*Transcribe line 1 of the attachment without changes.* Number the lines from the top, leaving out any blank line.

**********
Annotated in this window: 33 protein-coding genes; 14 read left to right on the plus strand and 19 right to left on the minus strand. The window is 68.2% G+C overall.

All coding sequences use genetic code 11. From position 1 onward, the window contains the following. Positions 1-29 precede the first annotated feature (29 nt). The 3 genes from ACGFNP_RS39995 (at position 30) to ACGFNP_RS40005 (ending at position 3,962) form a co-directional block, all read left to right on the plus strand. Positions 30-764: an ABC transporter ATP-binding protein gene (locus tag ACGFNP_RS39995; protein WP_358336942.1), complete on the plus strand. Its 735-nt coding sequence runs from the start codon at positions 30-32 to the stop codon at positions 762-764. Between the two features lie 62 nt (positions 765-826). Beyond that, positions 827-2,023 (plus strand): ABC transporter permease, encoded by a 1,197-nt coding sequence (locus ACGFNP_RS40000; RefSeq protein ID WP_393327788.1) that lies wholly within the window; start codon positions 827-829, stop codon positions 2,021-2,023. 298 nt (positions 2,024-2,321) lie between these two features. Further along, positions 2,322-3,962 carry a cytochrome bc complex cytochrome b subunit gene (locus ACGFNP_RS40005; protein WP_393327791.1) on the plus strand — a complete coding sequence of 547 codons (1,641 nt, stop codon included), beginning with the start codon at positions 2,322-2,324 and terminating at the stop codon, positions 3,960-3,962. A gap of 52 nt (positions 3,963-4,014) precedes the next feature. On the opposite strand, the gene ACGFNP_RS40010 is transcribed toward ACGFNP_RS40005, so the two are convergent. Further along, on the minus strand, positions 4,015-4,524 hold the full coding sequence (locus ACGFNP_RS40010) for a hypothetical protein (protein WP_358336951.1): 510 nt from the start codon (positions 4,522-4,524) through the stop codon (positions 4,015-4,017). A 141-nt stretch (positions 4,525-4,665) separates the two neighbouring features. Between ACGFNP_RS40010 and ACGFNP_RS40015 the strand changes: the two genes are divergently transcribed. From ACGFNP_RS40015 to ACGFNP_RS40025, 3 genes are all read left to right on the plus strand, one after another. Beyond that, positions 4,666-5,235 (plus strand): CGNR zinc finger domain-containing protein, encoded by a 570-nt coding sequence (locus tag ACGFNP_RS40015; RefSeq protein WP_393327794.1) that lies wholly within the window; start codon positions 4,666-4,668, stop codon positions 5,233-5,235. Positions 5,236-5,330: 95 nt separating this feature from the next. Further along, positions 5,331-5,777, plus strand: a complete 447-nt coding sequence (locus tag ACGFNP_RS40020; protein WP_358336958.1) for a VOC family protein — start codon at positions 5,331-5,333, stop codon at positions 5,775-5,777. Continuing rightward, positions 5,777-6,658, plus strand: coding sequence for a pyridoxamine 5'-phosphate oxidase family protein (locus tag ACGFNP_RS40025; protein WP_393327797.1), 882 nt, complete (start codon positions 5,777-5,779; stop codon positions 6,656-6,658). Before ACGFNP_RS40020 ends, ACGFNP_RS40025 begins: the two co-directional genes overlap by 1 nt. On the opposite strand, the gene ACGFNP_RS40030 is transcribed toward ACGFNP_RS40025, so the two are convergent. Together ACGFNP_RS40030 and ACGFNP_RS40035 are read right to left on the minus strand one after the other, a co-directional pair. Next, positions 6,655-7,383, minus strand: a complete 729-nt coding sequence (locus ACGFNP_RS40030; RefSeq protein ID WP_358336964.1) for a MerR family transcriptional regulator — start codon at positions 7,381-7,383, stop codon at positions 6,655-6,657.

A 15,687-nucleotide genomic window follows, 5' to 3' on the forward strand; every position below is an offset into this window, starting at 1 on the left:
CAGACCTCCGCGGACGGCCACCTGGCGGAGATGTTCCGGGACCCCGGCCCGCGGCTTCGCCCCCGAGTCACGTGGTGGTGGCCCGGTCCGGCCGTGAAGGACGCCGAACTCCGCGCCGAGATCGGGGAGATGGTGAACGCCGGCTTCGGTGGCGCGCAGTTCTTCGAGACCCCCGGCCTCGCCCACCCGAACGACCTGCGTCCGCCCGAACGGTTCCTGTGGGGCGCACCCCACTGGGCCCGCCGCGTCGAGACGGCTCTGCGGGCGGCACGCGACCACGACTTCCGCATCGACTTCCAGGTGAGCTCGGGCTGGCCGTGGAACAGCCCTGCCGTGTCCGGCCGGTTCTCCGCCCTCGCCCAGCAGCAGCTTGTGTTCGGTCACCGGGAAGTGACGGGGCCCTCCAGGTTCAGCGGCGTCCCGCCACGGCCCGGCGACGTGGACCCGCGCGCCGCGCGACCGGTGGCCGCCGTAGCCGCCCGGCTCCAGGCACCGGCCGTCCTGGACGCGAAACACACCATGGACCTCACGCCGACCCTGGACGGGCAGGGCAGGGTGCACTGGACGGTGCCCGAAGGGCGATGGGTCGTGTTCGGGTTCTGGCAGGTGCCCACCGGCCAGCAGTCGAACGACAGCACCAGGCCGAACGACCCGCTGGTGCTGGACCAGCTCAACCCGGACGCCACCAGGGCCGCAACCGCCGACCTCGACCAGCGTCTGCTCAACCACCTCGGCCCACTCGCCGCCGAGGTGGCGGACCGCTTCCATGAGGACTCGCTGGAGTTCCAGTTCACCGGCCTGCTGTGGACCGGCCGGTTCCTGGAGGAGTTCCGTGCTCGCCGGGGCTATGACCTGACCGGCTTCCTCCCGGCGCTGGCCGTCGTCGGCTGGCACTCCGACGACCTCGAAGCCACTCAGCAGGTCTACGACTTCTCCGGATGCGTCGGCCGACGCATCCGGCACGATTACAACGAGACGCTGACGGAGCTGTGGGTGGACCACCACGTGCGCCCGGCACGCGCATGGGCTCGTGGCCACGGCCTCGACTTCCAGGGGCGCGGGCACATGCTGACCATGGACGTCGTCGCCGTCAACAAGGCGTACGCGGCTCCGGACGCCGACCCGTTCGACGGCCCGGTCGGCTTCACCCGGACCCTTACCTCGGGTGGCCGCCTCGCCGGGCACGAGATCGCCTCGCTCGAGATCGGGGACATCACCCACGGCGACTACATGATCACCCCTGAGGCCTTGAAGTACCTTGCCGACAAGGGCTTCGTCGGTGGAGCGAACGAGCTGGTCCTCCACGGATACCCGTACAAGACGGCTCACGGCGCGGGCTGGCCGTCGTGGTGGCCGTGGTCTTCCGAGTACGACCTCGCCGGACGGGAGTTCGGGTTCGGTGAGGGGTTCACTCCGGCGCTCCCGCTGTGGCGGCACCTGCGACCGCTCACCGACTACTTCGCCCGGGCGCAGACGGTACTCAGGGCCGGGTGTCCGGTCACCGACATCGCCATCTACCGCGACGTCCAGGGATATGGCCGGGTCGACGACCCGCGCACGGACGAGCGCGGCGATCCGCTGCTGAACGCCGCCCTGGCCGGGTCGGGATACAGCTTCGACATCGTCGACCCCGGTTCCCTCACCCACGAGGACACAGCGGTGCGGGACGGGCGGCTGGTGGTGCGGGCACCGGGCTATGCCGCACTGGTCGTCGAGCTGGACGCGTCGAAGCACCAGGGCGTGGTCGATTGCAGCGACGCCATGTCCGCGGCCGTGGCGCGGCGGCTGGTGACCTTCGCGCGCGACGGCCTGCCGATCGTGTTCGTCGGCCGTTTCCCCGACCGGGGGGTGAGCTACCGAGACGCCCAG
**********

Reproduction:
Annotated in this window: 33 protein-coding genes; 14 read left to right on the plus strand and 19 right to left on the minus strand. The window is 68.2% G+C overall.